On the home front, the genre’s popularity slowly escalated, beginning in 2002 with the popularity of subtle ghost stories, continuing in 2003 with a handful of more savage 70s-style horror movies, and shifting into high gear in 2004 when the success of SAW revealed a huge audience that was receptive to hyper-violence. According to Carolyn, the high water mark for this phase of the horror genre appeared in 2006, when Eli Roth’s controversial movie HOSTEL polarized audiences. By 2007, the hyper-violent horror movie was already passe. The author’s presentation of these overarching trends is astute without ever seeming forced or oversimplified (as it is in this review), and her critical analyses of the individual films are enthusiastically expert. Much to my amazement, she manages to highlight the most rewarding aspects of each film while still being judicious enough to point out the shortcomings of even the best. What emerges is a portrait of a decade defined not by a few canon-worthy blockbusters, but by an overwhelming variety of unique perspectives.

Along the way the book also offers a handful of short, illuminating interviews. The author's interview with Mick Garris about RIDING THE BULLET helped me to understand why that film didn’t quite work for me, despite some truly beautiful moments. Likewise, she allows the reader to understand Wes Craven’s disastrous werewolf movie CURSED in light of production problems, rather than simply as a creative failure. She also (naturally) got some great insights out of her husband, who remembers a day when real-life terrorism mixed with the release of his latest horror movie.

All in all, It Lives Again! is a thoroughly entertaining read (I finished it in one late-night sitting), attractively bound and illustrated with hundreds of lush photos. The best thing about it is that it will inevitably leave the reader with a long list of films to see. I was thrilled that it called attention to some of my favorite “discoveries”: THE HOLE, MY LITTLE EYE, DEAD END, THE ORDEAL, MAREBITO, INSIDE, THE SIGNAL… I agree that horror fans should track down these gems. Meanwhile, I’ll be working my way down an even longer list of films that I either hadn’t heard of or hadn’t bothered to prioritize until now: THE CONVENT (Adrienne Barbeau as a demon hunter? How the hell did I miss this?!), THE LOCALS, THE DARK, SATAN’S LITTLE HELPER, THE NUN, THE WOODS, THE GRAVEDANCERS, ABOMINABLE, TEETH… This book will be guiding my Netflix rentals for some time to come, and I can’t recommend it highly enough for other horror fans in search of something new.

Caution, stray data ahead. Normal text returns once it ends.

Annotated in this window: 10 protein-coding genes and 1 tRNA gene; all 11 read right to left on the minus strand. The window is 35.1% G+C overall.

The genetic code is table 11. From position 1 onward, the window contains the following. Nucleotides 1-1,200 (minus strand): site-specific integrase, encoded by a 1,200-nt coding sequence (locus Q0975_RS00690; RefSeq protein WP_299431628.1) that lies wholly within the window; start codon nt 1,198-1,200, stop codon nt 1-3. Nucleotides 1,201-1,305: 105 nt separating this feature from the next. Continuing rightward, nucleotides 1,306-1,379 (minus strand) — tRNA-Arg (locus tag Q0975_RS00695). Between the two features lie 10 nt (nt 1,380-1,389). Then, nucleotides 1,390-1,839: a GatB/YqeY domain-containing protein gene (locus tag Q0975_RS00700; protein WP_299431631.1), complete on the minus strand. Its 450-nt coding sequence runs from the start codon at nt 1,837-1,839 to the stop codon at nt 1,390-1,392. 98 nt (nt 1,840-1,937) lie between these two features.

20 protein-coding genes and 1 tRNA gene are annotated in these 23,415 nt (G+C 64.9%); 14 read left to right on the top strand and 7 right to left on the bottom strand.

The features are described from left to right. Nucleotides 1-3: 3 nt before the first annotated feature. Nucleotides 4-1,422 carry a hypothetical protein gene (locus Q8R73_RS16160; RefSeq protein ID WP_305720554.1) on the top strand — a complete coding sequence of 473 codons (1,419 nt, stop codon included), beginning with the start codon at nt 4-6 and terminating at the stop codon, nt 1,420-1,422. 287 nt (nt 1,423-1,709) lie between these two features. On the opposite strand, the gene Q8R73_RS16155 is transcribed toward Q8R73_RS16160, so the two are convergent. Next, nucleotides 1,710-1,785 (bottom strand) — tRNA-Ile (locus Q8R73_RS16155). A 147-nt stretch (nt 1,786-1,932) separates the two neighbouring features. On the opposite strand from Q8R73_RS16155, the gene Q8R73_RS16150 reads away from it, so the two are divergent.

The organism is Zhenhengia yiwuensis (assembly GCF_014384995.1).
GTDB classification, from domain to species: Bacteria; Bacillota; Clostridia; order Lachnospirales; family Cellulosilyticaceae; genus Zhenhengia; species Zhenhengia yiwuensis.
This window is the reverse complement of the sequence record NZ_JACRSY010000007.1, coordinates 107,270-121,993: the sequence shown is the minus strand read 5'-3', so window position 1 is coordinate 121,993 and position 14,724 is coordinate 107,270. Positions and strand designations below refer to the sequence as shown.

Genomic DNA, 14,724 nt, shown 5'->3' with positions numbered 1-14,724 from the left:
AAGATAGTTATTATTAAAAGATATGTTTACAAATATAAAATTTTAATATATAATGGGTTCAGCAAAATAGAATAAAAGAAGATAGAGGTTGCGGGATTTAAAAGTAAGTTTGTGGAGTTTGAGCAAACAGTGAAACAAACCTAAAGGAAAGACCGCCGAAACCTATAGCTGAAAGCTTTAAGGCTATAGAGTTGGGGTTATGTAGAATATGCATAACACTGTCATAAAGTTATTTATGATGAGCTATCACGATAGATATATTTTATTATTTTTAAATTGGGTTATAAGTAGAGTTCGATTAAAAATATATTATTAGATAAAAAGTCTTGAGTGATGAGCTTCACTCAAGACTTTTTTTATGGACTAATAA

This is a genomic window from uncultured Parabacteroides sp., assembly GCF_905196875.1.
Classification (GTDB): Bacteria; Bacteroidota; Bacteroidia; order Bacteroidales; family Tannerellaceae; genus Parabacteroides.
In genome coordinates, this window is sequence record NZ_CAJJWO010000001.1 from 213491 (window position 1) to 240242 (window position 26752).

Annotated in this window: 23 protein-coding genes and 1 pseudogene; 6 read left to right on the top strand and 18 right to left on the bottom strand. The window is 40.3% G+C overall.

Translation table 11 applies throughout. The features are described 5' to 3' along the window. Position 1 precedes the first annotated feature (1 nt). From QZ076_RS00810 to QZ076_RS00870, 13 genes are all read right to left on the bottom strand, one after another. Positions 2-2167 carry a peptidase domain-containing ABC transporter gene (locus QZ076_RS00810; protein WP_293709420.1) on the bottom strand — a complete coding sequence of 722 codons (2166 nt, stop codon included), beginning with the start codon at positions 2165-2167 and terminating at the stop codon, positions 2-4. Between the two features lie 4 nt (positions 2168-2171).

1. I will try to get my hands on this. I'm glad that someone has written a history of "contemporary" horror in the midst of everything, rather than a 10-year-later retrospective (though those will, of course, be useful as well).

    One book that I just picked up that I highly recommend for you is NIGHTMARE U.S.A., which, aside from the Bava book, is one of the hugest and most tantalizingly illustrated film books I've ever seen.

  2. Kevin: it's available online from Amazon, or if you fancy a signed copy, then Telos has some signed by both Axelle Carolyn and Neil Marshall available for the cover price + p&p at www.telos.co.uk.

    Great review as well Joe - really pleased you liked the book.

    David, Telos Publishing